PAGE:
Messiah

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1 Messiah (HWV 56)

Composed by George Frideric Handel

Handel's most famous and most often performed work is the oratorio Messiah, composed in 1741 and first performed in Dublin in 1742. Many individual numbers within the work have become independently familiar.

As it comes to us in the twenty-first century, Messiah is unusual in several respects. Its text suggest that it is a sacred work, but it has enjoyed a substantial life as concert fare. A north German in the service of the British crown, Handel's oratorios were symbols of the (protestant) Church of England and its stature in British society. Dublin, which we know today as the capital of Eire (Ireland), was heavily dominated in Handel's time by English gentlemen.

1.1 The First Messiah

Because the response the Handel's first series of subscription concerts in Dublin had been so substantial, a second series was launched on February 17, 1742 with the performance of Alexander's Feast. The series continued on Wednesdays through April 7, when the featured work was a revised version of Esther. Dublin was by now well primed for the open rehearsal of Messiah that took place the following day.

The work's fame was instant, for on the basis of this one rehearsal Messiah was deemed "the finest Composition of Musick that ever was heard." The official premiere, on April 13 (a Tuesday) at noon, sustained its lofty reputation. (Because of the anticipated crowds, women were advised not to wear hoops to the performance.) Charles Jennens' libretto for the work was sold in Dublin for sixpence. When Messiah had its final Dublin performance, on June 3, there were some changes of cast and organ concertos were performed with it. Other concerts filled the intervening weeks. Among them were a benefit for the Dublin music publishers William and Bartholomew Mainwaring, and Handel's oratorio Saul. Its Dead March became an instant favorite that is still often performed.

Messiah had come into being at the request of Dublin's Charitable Infirmary to compose a work to encourage contributions to the "Dublin sick." At the time hospitals were used more to separate the sick from the rest of society than to treat their maladies.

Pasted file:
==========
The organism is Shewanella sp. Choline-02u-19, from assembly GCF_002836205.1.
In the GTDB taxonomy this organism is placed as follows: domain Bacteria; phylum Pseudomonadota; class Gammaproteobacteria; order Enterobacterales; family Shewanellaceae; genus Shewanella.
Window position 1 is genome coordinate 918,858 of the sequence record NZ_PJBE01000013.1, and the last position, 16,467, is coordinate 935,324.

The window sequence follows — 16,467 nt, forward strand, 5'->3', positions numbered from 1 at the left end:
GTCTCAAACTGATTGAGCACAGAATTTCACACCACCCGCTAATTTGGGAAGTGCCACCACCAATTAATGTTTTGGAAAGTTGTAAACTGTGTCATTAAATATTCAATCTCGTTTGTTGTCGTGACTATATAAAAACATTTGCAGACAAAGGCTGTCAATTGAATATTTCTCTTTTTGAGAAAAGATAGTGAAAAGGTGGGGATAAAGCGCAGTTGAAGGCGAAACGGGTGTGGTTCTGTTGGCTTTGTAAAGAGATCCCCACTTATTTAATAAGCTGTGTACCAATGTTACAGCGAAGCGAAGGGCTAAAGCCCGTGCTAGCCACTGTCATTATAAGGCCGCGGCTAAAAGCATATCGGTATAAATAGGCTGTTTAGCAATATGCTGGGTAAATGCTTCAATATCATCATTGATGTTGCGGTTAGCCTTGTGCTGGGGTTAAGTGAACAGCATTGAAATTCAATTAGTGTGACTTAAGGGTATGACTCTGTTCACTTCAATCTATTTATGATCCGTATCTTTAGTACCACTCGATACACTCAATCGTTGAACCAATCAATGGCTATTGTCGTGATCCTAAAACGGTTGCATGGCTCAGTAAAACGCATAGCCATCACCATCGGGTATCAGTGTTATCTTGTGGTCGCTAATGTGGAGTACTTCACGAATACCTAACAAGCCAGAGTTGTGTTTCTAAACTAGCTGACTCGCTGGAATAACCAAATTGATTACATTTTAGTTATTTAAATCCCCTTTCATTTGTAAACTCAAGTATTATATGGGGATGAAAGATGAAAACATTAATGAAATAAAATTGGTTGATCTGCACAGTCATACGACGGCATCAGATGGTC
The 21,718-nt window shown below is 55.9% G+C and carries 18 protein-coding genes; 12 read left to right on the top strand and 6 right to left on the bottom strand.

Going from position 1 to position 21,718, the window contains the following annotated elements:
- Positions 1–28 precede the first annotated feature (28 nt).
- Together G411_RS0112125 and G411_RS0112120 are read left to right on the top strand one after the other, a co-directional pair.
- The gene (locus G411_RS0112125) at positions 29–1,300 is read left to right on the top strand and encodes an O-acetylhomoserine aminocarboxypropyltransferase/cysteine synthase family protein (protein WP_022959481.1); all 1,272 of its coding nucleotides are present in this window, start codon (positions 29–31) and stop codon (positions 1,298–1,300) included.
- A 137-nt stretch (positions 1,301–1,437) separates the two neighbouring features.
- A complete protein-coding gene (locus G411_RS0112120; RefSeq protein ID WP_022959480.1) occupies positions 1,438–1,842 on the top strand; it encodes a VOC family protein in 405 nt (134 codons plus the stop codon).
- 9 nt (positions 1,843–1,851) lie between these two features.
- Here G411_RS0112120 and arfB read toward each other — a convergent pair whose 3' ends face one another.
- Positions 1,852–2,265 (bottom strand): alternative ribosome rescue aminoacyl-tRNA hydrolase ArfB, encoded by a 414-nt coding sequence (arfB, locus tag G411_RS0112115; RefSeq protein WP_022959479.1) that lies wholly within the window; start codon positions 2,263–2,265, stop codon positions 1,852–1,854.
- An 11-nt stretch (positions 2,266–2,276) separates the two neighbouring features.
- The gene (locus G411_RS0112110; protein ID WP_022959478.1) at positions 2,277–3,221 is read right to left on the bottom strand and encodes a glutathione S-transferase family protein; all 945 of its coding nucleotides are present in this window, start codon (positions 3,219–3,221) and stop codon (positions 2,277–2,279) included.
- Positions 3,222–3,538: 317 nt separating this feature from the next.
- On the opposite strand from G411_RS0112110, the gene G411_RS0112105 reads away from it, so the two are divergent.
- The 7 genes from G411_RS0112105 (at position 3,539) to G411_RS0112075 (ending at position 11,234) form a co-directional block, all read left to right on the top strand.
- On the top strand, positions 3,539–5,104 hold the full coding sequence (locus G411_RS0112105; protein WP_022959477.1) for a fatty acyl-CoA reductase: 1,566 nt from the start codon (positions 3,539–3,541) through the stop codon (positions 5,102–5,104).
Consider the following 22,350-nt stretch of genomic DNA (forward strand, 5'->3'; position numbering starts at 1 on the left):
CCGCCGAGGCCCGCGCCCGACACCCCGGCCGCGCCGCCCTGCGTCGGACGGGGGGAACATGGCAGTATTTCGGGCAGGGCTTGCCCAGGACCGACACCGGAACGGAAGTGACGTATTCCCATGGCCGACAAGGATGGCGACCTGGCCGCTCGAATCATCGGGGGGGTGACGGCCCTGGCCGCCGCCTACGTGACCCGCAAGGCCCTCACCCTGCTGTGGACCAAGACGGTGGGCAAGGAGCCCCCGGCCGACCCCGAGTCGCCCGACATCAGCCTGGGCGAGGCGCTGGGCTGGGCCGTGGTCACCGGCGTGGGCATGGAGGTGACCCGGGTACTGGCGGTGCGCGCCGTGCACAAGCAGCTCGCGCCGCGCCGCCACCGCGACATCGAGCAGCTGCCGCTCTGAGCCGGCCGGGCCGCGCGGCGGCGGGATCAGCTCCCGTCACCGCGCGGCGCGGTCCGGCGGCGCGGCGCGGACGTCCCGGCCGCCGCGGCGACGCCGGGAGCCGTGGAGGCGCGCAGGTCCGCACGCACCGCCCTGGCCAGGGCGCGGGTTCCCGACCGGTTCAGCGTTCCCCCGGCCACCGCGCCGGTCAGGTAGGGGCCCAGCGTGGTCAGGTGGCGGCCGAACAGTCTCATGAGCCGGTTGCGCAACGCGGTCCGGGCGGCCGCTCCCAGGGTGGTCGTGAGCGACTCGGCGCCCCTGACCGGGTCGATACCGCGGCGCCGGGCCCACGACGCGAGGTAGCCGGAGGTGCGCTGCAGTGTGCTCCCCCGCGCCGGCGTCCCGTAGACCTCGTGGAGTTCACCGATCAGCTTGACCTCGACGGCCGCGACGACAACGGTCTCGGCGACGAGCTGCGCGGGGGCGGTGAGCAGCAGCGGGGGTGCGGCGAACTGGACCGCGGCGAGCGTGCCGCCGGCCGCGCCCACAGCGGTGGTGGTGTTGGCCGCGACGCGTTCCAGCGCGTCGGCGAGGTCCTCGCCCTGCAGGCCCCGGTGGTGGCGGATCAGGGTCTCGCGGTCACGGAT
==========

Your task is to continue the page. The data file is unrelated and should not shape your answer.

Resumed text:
It was structured in three parts: (1) music narrating highpoints from the prophecy of Isaiah to the early life of Jesus; (2) his death and resurrection; and (3) the sins and judgment of mankind. Each of these can be parsed into several scenes.

The best-known and most widely performed numbers come from particular passages: the first, fourth, and fifth scenes of Part One (the tenor aria "Every valley shall be exalted" from the first; the Pifa (pastoral symphony) introducing the angel and shepherds in the fourth; and the duet "He shall feed his flock" in the fifth, with its sequel and final chorus, "His yoke is easy."

Highlights of Part Two (seven scenes) include the alto aria "He was despised" (Sc. 1), the soprano aria "How beautiful are the feet" (Sc. 5), the bass aria "Why do the heathens so furiously rage together" (Sc. 6), the the "Hallelujah Chorus" (Sc. 7), which concludes the section.

Part Three (four scenes) opens with the soprano aria "I know that my Redeemer liveth." The bass aria "The trumpet shall sound," which prophecies Judgment Day, occurs in Sc. 2. Inevitably the work concludes with a chorus, "Worthy is the lamb."

1.2 The Messiah Phenomenon

Because of the immediate popularity of individual choral and vocal numbers in Messiah, the work was rapidly circulated and adapted to varying circumstances. The rise of choral societies in the third quarter of the century had a symbiotic relationship with Handel's masterpiece. The more the work was performed, the greater the number of groups performing it. Inevitably, each new venue created its own opportunities and limitations. Soloists and sometimes keys of particular pieces could be altered. Orchestration accommodated the resources available. On the whole, the size both increased.

These trends continued in the nineteenth century such that by the time of the Crystal Palace Exposition (in London in xx) the proportions reached what seems to have been their maximum extent: xx.


Two of the most durable milestones of eighteenth-century dissemination were the Foundling Hospital parts (xx) and the Samuel Arnold edition (178xx).

1.2.1 The Foundling Hospital Parts

Tinted illustration by Thomas Rowlandson et al., 1809

London's Foundling Hospital, established on Bloomsbury Fields in 1739, mirrored in its aims the well established institutions for orphans in Italy and France. The famous of these was the Ospedale della Pietà in Venice, where all the orphans were female and where a select group reached the stature of musical professionals under the tuition of such maestri as Antonio Vivaldi.

Such institutions fostered strong musical allegiances because the noble families who supported them believed that music bettered the soul. They cherished music made well by children. The Foundling Hospital's benefactors include such noted painters as Sir Joshua Reynolds, Thomas Gainsborough, and Handel himself. The composer provided an organ and gave benefit performances at the Hospital. At his death, a valuable set of performance parts fell became the possession of the institution. Today the park known as "Coram's Fields" marks the spot where the original Hospital stood.

1.2.2 The Arnold Edition